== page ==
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Tauroursodeoxycholic acid and glycoursodeoxycholic acid are the conjugates of ursodeoxycholic acid, which is largely used in the treatment of hepatobiliary diseases due to its detergent properties. These bile acids exist only in minor quantities in the normal human body. Ursodeoxycholic acid was approved by U.S. Food and Drug Administration (FDA) for cholesterol gallstone dissolution, and as a cytoprotective agent in primary biliary cirrhosis. Orally administered ursodeoxycholic acid is later conjugated with taurine and glycine in the liver and originates the conjugated species that have fewer side effects than the counterpart free species. Because glycoursodeoxycholic acid may represent more than 50% of total bile acids, and tauroursodeoxycholic usually less than 10%, we consider glycoursodeoxycholic acid as the one having the highest clinical relevance in people taking ursodeoxycholic acid. However, its mechanisms of action have been less explored than the free and the taurine conjugated species. In this overview, the biological properties of glycoursodeoxycholic acid are highlighted and their mechanisms of action compared with ursodeoxycholic acid and tauroursodeoxycholic acid. Recent studies have demonstrated that such bile acids have unexpected efficacy in the treatment of certain neurodegenerative diseases, opening up the range of opportunities for their therapeutic use. Therefore, we additionally summarize current knowledge on the potential applications of such bile acids in the prevention and recovery of diseases associated to central nervous system (CNS) dysfunction and pathology. Forthcoming studies will hopefully better elucidate the benefits of glycoursodeoxycholic acid over those of ursodeoxycholic acid and tauroursodeoxycholic acid for the treatment of age-associated neurodegenerative diseases, a major public health issue and a challenge to the health care system.
Bioactive Compounds and Prostate Cancer Therapy
Page: 326-356 (31)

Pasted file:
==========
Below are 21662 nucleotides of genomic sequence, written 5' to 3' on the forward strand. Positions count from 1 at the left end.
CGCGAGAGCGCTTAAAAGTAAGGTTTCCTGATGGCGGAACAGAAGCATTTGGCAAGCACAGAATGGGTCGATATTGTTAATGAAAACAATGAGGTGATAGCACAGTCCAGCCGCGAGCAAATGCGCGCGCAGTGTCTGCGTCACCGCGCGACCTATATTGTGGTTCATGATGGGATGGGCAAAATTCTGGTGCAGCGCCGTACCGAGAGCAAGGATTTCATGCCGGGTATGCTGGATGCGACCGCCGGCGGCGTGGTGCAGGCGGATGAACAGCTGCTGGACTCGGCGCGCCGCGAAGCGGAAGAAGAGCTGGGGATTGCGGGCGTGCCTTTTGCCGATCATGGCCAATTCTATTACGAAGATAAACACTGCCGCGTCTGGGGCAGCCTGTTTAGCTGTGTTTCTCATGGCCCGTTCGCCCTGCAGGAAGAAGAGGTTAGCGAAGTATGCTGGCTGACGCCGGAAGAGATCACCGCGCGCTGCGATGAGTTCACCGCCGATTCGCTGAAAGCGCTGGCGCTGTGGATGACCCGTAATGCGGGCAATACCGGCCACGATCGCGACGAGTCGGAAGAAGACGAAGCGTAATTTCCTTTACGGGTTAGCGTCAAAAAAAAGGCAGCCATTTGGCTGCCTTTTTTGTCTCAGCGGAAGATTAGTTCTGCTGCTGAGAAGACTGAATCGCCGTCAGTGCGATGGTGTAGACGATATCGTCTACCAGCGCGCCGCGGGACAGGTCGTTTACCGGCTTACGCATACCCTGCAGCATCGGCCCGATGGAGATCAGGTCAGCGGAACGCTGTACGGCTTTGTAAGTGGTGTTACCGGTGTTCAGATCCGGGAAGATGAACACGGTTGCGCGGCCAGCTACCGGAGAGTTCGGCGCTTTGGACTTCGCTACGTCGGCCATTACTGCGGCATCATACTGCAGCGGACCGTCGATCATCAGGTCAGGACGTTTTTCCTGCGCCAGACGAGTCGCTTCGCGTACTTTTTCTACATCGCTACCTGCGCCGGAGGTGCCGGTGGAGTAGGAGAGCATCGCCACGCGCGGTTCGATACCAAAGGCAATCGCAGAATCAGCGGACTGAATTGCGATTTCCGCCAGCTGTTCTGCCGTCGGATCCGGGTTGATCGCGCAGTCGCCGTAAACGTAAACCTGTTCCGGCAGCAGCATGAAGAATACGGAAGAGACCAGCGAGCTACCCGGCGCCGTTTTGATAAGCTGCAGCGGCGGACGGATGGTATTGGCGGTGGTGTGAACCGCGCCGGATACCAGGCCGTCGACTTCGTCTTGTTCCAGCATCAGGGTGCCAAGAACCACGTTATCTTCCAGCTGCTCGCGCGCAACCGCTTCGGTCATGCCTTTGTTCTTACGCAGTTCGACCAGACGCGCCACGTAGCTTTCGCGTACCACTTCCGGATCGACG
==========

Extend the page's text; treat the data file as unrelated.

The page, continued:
Author: Sofia M. Yartseva and Yan A. Ivanenkov
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Prostate cancer (PCa) is the most common solid neoplasm and is one of the major causes of cancer mortality among men. Recent studies have shown the beneficial effect of some nutrients in PCa management. Natural phytochemicals often have pleiotropic effects, targeting virtually every molecular signaling pathway, which makes them promising agents for multi-target anti-cancer therapy. Furthermore, they are usually well-tolerated, easily available and cost-efficient. This chapter describes the variety of naturally occurring bioactive compounds used for the treatment and prevention of prostate cancer, especially focusing on dietary polyphenols and their analogs, including green tea polyphenols, resveratrol and curcuminoids, vitamins, organosulfur compounds from onions and garlic (predominantly allyl derivatives) and phytochemicals from cruciferous vegetables. While some of these compounds (e.g. curcumin and sulforaphane) have established anticarcinogenic properties, the others provide contradictory results in preclinical and clinical studies. Selenium and vitamin E supplementation is the most prominent case of such controversy. In this chapter, we cover molecular mechanisms that lead to PCa progression, as well as key mechanisms of antitumor action. Impact of different nutrients on cancer-associated epigenetic modifications is analyzed. Results of epidemiological studies and dietary interventions conducted to date are also provided. Main challenges associated with design and interpretation of such interventions are discussed, together with major issues of developing naturally occurring compounds into clinically used agents. While a promising scientific area, further research is required to completely elucidate the relationship between nutrients and PCa.
Health Effects and Risks of Caffeine, Theobromine and Theophylline
Page: 357-382 (26)
Author: Antonio Peña-Fernández, Mark D. Evans and Avninder S. Bhambra